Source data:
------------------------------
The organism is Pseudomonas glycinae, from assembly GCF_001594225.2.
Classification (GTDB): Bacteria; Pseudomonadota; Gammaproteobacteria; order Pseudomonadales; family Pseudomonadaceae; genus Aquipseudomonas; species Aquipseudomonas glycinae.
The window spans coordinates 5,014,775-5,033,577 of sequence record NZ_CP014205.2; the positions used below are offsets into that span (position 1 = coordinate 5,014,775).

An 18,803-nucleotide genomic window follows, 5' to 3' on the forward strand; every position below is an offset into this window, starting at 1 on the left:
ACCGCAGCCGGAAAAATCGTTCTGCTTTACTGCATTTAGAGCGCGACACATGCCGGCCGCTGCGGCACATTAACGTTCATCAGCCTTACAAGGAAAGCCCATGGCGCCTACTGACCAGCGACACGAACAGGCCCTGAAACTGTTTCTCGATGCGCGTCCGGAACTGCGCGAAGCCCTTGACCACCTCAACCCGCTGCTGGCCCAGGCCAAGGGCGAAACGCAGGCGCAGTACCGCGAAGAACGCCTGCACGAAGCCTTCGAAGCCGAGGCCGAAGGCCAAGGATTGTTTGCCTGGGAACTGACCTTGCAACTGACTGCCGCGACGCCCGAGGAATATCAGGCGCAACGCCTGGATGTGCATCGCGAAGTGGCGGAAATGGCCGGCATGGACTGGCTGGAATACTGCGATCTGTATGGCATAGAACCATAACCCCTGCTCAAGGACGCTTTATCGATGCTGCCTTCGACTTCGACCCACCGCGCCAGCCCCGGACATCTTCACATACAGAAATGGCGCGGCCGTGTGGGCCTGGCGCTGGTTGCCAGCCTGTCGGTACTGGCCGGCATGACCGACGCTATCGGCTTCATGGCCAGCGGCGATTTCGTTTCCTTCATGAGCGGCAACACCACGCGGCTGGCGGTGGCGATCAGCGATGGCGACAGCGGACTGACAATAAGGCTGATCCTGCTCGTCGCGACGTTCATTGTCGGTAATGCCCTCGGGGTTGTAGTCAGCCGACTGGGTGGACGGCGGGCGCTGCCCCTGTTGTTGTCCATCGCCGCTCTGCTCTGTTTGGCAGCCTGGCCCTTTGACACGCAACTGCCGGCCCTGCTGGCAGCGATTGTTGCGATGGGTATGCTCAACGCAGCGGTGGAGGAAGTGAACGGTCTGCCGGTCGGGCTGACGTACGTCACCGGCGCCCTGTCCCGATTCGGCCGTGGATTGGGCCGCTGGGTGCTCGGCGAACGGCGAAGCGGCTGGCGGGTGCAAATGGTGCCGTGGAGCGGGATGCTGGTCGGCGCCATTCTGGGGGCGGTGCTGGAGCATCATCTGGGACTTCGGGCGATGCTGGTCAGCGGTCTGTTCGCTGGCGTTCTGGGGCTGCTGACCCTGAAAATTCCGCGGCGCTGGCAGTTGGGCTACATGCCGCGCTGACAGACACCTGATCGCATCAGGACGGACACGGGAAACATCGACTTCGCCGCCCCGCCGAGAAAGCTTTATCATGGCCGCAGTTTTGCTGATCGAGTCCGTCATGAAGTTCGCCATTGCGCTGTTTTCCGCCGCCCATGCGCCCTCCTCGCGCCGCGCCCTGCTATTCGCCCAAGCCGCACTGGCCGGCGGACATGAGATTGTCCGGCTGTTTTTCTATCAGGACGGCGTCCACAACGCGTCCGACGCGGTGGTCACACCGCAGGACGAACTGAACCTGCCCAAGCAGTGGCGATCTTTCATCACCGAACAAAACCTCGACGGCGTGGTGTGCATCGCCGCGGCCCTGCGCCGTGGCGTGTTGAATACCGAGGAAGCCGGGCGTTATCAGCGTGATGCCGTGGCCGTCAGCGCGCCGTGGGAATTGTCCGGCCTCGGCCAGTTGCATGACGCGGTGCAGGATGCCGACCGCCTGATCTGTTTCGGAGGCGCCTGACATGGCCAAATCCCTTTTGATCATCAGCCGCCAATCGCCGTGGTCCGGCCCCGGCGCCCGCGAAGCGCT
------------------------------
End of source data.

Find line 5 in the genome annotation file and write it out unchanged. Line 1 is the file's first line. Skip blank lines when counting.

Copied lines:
ACCGCAGCCGGAAAAATCGTTCTGCTTTACTGCATTTAGAGCGCGACACATGCCGGCCGCTGCGGCACATTAACGTTCATCAGCCTTACAAGGAAAGCCCATGGCGCCTACTGACCAGCGACACGAACAGGCCCTGAAACTGTTTCTCGATGCGCGTCCGGAACTGCGCGAAGCCCTTGACCACCTCAACCCGCTGCTGGCCCAGGCCAAGGGCGAAACGCAGGCGCAGTACCGCGAAGAACGCCTGCACGAAGCCTTCGAAGCCGAGGCCGAAGGCCAAGGATTGTTTGCCTGGGAACTGACCTTGCAACTGACTGCCGCGACGCCCGAGGAATATCAGGCGCAACGCCTGGATGTGCATCGCGAAGTGGCGGAAATGGCCGGCATGGACTGGCTGGAATACTGCGATCTGTATGGCATAGAACCATAACCCCTGCTCAAGGACGCTTTATCGATGCTGCCTTCGACTTCGACCCACCGCGCCAGCCCCGGACATCTTCACATACAGAAATGGCGCGGCCGTGTGGGCCTGGCGCTGGTTGCCAGCCTGTCGGTACTGGCCGGCATGACCGACGCTATCGGCTTCATGGCCAGCGGCGATTTCGTTTCCTTCATGAGCGGCAACACCACGCGGCTGGCGGTGGCGATCAGCGATGGCGACAGCGGACTGACAATAAGGCTGATCCTGCTCGTCGCGACGTTCATTGTCGGTAATGCCCTCGGGGTTGTAGTCAGCCGACTGGGTGGACGGCGGGCGCTGCCCCTGTTGTTGTCCATCGCCGCTCTGCTCTGTTTGGCAGCCTGGCCCTTTGACACGCAACTGCCGGCCCTGCTGGCAGCGATTGTTGCGATGGGTATGCTCAACGCAGCGGTGGAGGAAGTGAACGGTCTGCCGGTCGGGCTGACGTACGTCACCGGCGCCCTGTCCCGATTCGGCCGTGGATTGGGCCGCTGGGTGCTCGGCGAACGGCGAAGCGGCTGGCGGGTGCAAATGGTGCCGTGGAGCGGGATGCTGGTCGGCGCCATTCTGGGGGCGGTGCTGGAGCATCATCTGGGACTTCGGGCGATGCTGGTCAGCGGTCTGTTCGCTGGCGTTCTGGGGCTGCTGACCCTGAAAATTCCGCGGCGCTGGCAGTTGGGCTACATGCCGCGCTGACAGACACCTGATCGCATCAGGACGGACACGGGAAACATCGACTTCGCCGCCCCGCCGAGAAAGCTTTATCATGGCCGCAGTTTTGCTGATCGAGTCCGTCATGAAGTTCGCCATTGCGCTGTTTTCCGCCGCCCATGCGCCCTCCTCGCGCCGCGCCCTGCTATTCGCCCAAGCCGCACTGGCCGGCGGACATGAGATTGTCCGGCTGTTTTTCTATCAGGACGGCGTCCACAACGCGTCCGACGCGGTGGTCACACCGCAGGACGAACTGAACCTGCCCAAGCAGTGGCGATCTTTCATCACCGAACAAAACCTCGACGGCGTGGTGTGCATCGCCGCGGCCCTGCGCCGTGGCGTGTTGAATACCGAGGAAGCCGGGCGTTATCAGCGTGATGCCGTGGCCGTCAGCGCGCCGTGGGAATTGTCCGGCCTCGGCCAGTTGCATGACGCGGTGCAGGATGCCGACCGCCTGATCTGTTTCGGAGGCGCCTGACATGGCCAAATCCCTTTTGATCATCAGCCGCCAATCGCCGTGGTCCGGCCCCGGCGCCCGCGAAGCGCT